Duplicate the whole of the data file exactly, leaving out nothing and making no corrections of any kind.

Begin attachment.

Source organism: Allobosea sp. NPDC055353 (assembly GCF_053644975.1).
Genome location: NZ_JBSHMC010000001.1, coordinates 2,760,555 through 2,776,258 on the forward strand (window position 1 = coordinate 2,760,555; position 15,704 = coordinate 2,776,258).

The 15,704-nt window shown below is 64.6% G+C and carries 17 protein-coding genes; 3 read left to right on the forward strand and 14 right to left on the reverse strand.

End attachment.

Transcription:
Source organism: Allobosea sp. NPDC055353 (assembly GCF_053644975.1).
Genome location: NZ_JBSHMC010000001.1, coordinates 2,760,555 through 2,776,258 on the forward strand (window position 1 = coordinate 2,760,555; position 15,704 = coordinate 2,776,258).

The 15,704-nt window shown below is 64.6% G+C and carries 17 protein-coding genes; 3 read left to right on the forward strand and 14 right to left on the reverse strand.